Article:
3. Oil leaks

Oil leaks often occur when the engine gasket fails or the filler cap loosens or breaks. More so, the oil can get between the timing belt’s teeth and interfere with the tension and friction.

If the stress exceeds or lowers, the belt loses control over the engine dynamics and can slip or break.

In some instances, the belt will come off. It will then cause improper damping and damage the engine cylinder head or pistons.

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It would help if you always stay vigilant to detect engine leaks and reach out to a mechanic to repair them as soon as possible.

4. Old teeth shear

A new timing belt has calved teeth. Some teeth gain a trapezoid shape, while others come off as it gets older. The belt’s tension also reduces, causing misalignment.

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If the pulleys have been rough or tight, the belt experiences land wear and can break. It could also become impaired on the edges and misalign. A wise move here is to replace the time belt and pulleys.

5. Infrequent driving

You may often forgo driving your car for weeks, and as soon as you embark on the first drive, the timing belt breaks. In case you didn’t know, the belt can become stiff if it isn’t used for a long time.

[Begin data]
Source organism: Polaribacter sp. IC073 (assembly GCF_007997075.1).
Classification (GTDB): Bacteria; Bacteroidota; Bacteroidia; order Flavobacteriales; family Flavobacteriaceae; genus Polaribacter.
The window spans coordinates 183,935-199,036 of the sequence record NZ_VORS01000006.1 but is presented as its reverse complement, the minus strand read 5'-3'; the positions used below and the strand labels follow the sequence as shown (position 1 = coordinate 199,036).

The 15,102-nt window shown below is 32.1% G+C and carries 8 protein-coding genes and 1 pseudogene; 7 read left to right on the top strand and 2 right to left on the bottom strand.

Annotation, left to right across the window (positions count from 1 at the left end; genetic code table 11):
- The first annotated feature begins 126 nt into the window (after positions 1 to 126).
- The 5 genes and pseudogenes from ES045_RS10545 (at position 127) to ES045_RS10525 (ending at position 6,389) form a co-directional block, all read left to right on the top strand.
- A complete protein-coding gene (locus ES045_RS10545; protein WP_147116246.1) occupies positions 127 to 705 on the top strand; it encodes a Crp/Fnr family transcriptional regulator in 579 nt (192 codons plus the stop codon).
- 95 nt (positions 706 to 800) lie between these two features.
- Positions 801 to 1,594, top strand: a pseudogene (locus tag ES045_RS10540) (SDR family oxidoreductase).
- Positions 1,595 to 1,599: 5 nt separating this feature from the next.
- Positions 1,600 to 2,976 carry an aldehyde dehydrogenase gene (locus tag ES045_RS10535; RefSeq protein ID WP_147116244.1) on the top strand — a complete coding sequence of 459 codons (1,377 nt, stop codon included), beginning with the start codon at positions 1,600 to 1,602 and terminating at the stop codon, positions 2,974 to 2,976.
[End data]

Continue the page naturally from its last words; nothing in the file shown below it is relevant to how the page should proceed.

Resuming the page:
As a result, it develops cracks and can break after driving for a few miles. If you leave your car for long, it is prudent to inspect and replace the timing belt before taking your first drive to avoid unforeseen risks.

Read: Intake manifold vacuum leak quick fix

6. Improper tensioning

Timing belt abrades after being used often, but improper tensioners can accelerate the corrosion. The teeth become hollow as the back idle erodes, causing cracks.

You will often hear a ticking sound come from the hood. This puts the belt at a higher risk of swapping from the gears. It becomes undependable and can break or damage the engine.

The engine may also fail to turn over when you ignite. Your best shot to prevent the hollowing of the teeth is to tighten the tensioner screws well. As for the back cracks, avoid exposing the car to extreme temperatures.

7. Foreign sharp objects